Is Lane Splitting Legal During Daytona Bike Week?

looking at man on motorcycle from rearview mirror

It is almost that time of year when Florida roadways are filled with bikers heading to and from the “Mecca of Motorcycle Racing” at Daytona Beach. Regardless of where you live in north Florida, you will likely see an increase in two-wheel traffic during the ten-day period from early to mid-March. Since the beginning of the Bike Week rally in 1937, more than 500,000 motorcyclists converge upon the tiny beach town each year.

Although the annual event creates its own spring break-like atmosphere for having fun, some bikers fail to observe Florida safety laws as they crisscross the region in the wake of hundreds of bike crashes, some ending in serious injuries or death. By design, motorcycles are inferior to cars at protecting drivers and passengers because they offer very few safety features.

Lane Splitting Safety Laws Are Enforced in Florida

For the most part, motorcycles are treated the same as cars when it comes to following the rules of the road in the Sunshine State. Moreover, Florida Statutes 316.209 limits and protects motorcyclists operating two-wheel vehicles on roadways laned for traffic with these provisions:

  1. Lane Sharing
    1. Riding Side-By-Side - Lane sharing in Florida is legal and allows two motorcycle riders to ride in the same lane, either side by side or in a staggered formation.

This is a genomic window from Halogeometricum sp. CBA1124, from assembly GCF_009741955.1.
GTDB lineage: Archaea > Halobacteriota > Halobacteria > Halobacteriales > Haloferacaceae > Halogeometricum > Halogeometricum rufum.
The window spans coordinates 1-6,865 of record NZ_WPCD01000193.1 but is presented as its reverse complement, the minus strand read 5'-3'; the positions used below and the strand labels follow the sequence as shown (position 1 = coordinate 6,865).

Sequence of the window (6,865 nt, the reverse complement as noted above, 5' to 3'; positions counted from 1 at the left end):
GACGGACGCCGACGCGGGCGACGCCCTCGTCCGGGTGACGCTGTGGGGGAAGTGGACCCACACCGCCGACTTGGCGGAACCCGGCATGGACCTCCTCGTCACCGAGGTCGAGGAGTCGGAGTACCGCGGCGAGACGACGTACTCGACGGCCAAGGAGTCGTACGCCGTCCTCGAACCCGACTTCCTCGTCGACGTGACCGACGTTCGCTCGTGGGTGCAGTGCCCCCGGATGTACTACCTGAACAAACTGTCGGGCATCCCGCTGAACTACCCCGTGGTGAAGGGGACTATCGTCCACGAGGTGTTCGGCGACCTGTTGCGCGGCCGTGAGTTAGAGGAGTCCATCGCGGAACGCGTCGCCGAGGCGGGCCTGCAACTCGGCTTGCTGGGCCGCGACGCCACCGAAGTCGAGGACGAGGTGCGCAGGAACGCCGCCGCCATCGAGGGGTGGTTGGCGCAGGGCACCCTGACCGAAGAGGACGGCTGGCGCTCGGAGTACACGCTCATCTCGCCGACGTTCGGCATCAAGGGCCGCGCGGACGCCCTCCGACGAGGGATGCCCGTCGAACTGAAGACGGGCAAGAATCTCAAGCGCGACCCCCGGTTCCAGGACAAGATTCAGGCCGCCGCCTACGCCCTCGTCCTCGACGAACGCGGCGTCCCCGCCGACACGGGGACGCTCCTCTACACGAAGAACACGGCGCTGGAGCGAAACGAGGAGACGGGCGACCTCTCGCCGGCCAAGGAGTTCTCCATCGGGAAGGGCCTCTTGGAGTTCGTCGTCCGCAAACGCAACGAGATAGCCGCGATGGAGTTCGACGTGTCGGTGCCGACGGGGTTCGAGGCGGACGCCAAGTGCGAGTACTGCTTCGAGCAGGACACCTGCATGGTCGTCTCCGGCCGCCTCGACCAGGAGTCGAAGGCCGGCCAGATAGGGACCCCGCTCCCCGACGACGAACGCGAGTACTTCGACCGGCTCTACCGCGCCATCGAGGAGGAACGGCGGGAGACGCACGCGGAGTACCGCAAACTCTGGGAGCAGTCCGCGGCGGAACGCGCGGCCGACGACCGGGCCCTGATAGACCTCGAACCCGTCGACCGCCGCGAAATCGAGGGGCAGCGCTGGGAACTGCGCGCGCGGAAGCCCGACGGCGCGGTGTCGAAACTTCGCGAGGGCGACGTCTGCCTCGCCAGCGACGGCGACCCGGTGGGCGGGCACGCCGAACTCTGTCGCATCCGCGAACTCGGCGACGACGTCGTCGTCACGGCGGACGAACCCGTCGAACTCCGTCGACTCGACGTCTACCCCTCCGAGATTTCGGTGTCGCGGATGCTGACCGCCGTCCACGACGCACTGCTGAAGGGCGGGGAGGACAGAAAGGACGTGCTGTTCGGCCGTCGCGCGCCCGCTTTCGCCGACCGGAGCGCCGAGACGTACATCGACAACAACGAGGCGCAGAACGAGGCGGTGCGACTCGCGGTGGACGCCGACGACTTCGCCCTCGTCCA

2. Overtaking a Moving Vehicle - A motorcycle can pass traffic, as long as there is a full travel lane to utilize in a safe manner. In Florida, it may not use any part of the lane occupied by the vehicle being overtaken.
  2. Lane Splitting - Also known as white lining, lane splitting refers to a motorcyclist negotiating and passing moving traffic by predominantly riding on the painted lane-dividing line. Lane splitting is an illegal practice in Florida.
  3. Lane Filtering - This allows the operator of the motorcycle to overtake and pass another vehicle that is stopped in the same direction of travel. In other words, a motorcyclist can pick their way through stationary (or very slow-moving traffic) to move ahead at a stoplight or intersection. Lane filtering is NOT legal on Florida roadways.

In addition to observing “lane laws”, operators of two-wheel vehicles are required to keep both wheels on the road's surface at all times, facing forward, and one leg on each side of the motorcycle.

Blame It on California

With more motorcycles than most other states, Florida drivers are no strangers to sharing the road with two-wheel vehicles. Unfortunately, when a motorcyclist rides right past them between lanes of traffic, many drivers are left wondering if what they saw was a legal maneuver or not. After all, lane sharing by two motorcycles being operated in a safe manner and choosing to ride side-by-side is legal.

Good or bad, many new trends start on the West Coast. So, it is no surprise that legal variances in operating a motorcycle on California roadways are no exception. In an attempt to lower pollution and increase traffic flow, California has legalized lane splitting and lane filtering. Although a few additional states are considering legalization, many intentionally do not mention it so the action is not specifically prohibited but can be managed by the Highway Patrol's determination of what is an unsafe act.

If you or a loved one are involved in an accident involving a motorcycle, it is important to seek the advice of legal counsel in order to protect your rights. Call 877-798-7700 to schedule an appointment with an experienced personal injury attorney at Schackow & Mercadante.